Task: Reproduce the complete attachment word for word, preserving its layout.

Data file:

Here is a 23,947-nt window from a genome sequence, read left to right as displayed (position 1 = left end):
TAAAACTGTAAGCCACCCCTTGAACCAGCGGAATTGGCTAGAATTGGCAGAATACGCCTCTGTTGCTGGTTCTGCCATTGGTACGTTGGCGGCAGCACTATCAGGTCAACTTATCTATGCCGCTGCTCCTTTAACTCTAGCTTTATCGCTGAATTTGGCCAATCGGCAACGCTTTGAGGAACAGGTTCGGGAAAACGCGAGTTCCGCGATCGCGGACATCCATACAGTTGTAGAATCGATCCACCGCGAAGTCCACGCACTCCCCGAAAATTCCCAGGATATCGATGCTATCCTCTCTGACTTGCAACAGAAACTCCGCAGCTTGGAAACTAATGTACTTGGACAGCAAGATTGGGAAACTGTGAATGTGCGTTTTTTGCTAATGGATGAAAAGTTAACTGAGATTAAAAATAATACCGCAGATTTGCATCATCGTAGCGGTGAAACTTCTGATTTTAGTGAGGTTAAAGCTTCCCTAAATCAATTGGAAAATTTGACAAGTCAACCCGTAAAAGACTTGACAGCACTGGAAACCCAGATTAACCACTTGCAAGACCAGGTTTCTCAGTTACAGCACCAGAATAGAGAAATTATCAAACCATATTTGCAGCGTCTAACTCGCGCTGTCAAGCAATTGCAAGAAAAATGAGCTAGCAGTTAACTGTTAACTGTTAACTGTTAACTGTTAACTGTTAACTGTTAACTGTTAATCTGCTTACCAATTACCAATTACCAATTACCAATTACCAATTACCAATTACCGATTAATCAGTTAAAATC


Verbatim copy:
Here is a 23,947-nt window from a genome sequence, read left to right as displayed (position 1 = left end):
TAAAACTGTAAGCCACCCCTTGAACCAGCGGAATTGGCTAGAATTGGCAGAATACGCCTCTGTTGCTGGTTCTGCCATTGGTACGTTGGCGGCAGCACTATCAGGTCAACTTATCTATGCCGCTGCTCCTTTAACTCTAGCTTTATCGCTGAATTTGGCCAATCGGCAACGCTTTGAGGAACAGGTTCGGGAAAACGCGAGTTCCGCGATCGCGGACATCCATACAGTTGTAGAATCGATCCACCGCGAAGTCCACGCACTCCCCGAAAATTCCCAGGATATCGATGCTATCCTCTCTGACTTGCAACAGAAACTCCGCAGCTTGGAAACTAATGTACTTGGACAGCAAGATTGGGAAACTGTGAATGTGCGTTTTTTGCTAATGGATGAAAAGTTAACTGAGATTAAAAATAATACCGCAGATTTGCATCATCGTAGCGGTGAAACTTCTGATTTTAGTGAGGTTAAAGCTTCCCTAAATCAATTGGAAAATTTGACAAGTCAACCCGTAAAAGACTTGACAGCACTGGAAACCCAGATTAACCACTTGCAAGACCAGGTTTCTCAGTTACAGCACCAGAATAGAGAAATTATCAAACCATATTTGCAGCGTCTAACTCGCGCTGTCAAGCAATTGCAAGAAAAATGAGCTAGCAGTTAACTGTTAACTGTTAACTGTTAACTGTTAACTGTTAACTGTTAACTGTTAATCTGCTTACCAATTACCAATTACCAATTACCAATTACCAATTACCAATTACCGATTAATCAGTTAAAATC